When I wrote about deeper learning last week I didn’t expect it to be so well-read. Since then, I’ve had a feeling the last element, technology, might be the most anticipated.
LnD has a difficult relationship with technology for learning. Please note my choice of words; this isn’t about learning technology, the proprietary software, and systems which we buy to track activity but the technology which we can use to help people learn. That means the day to day tech like the mobile and the office systems and platforms which we’re switched into every day.
LnD has a slight fetish for the shiny shiny learning technology systems and the desire to create ‘engaging learning’. What often happens are more interesting ways to put words on a screen with plenty of input data to justify its purchase.
What causes relationship issues between LnD and technology? I think it’s partly a product of the previous shifts described by Scott McLeod. The fixation we have on doing things the way we did them and the lack of agency leads us into proprietary platforms to maintain the culture and control. I doubt this is the intended purpose but it means LnD is described as the learning police to manage the compliance across the business.
When did LnD last tell the business that we didn’t need a learning system and that using the tools people engaged within work were good enough?
This unpreparedness to let go also comes from a lack of technical skills. That may be to do with technology but is more likely to do with understanding data. As I mentioned recently, collecting the right data matters and our adherence to discrete current technology platforms means we can bypass demands for data which supports accurate performance improvement measures.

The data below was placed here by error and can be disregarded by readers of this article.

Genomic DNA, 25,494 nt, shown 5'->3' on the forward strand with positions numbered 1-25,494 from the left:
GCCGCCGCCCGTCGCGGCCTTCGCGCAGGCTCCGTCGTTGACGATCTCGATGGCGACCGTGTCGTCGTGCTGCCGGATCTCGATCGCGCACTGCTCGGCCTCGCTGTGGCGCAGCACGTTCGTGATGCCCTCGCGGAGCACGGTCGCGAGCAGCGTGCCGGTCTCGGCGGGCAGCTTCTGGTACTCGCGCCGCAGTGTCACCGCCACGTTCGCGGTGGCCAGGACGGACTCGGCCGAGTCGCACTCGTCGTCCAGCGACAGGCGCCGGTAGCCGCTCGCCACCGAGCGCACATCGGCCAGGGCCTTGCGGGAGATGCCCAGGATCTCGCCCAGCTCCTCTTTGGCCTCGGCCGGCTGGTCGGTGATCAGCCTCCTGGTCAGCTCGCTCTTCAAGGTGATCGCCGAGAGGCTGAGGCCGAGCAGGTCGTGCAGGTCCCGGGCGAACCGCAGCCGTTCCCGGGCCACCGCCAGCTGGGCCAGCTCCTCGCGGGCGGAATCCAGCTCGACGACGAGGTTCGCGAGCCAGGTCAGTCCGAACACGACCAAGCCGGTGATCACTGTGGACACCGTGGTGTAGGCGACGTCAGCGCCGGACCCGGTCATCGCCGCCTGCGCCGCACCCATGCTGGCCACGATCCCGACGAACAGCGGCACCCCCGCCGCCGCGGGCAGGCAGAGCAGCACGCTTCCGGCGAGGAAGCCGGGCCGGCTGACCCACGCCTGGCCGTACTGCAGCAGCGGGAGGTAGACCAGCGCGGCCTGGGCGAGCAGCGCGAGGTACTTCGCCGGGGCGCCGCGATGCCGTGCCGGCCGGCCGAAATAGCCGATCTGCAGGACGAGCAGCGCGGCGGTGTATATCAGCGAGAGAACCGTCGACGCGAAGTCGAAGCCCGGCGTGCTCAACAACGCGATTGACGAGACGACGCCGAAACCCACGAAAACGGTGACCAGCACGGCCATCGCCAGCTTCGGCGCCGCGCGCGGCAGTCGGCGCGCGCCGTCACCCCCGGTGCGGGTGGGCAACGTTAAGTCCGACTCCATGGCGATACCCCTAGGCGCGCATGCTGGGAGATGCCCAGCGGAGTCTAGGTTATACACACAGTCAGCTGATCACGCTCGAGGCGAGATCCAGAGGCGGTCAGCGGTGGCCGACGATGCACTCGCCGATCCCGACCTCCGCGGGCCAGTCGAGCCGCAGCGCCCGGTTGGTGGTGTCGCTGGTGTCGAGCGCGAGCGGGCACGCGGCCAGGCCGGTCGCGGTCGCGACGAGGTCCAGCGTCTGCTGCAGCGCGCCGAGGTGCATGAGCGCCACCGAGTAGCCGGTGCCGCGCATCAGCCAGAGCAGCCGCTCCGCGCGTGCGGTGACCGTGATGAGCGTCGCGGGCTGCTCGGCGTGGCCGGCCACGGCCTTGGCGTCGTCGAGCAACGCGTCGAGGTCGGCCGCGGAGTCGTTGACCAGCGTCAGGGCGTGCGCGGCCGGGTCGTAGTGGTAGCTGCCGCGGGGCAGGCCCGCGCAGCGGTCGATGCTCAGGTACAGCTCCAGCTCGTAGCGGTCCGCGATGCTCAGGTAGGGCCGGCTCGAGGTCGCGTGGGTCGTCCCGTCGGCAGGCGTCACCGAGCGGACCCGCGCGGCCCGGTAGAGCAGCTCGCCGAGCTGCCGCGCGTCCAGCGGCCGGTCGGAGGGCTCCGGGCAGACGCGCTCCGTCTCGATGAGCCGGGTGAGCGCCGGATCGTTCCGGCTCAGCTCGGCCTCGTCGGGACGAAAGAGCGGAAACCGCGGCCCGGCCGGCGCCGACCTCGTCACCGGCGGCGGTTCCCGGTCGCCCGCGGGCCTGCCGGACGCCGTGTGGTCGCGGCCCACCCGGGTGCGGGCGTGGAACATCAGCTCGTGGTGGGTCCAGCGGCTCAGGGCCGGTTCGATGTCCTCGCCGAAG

The real shift, which infusion in technology provides, is the ability to build support networks and enjoy the benefits of communities of practice and interest on a global scale. For the LnD professional this loss of control can be embraced as a way of people finding support for their ‘real work’. Another LnD professional might see this as a threat. Which are you?
You’re reading this blog post on an independent website, linked through Twitter or LinkedIn, suggesting you are one of the outliers. How do we help people who aren’t as engaged as you, to understand the shifts they need to make?
One thought on “Technology Infusion”
I’m a Learning Technologist (or as we’re beginning to prefer, for the reasons you outline above, Digital Learning Advisors) at a university, supporting professional and academic colleagues.
I agree – my biggest hobby-horse is: just because you CAN use a clicky-clicky-bling-bling approach, doesn’t mean you SHOULD. And if a colleague can’t, then I’ll work to find their digital literacy level, and conjure up a solution using technologies that they’re reasonably familiar and comfortable with. It’s amazing how quickly, with small, safe steps like these, we gain confidence, experience and enthusiasm.
The question is, what platforms are our digital-averse colleagues using? I guess we need to reach them through those. Facebook? Paper magazines? Newsletters / emails?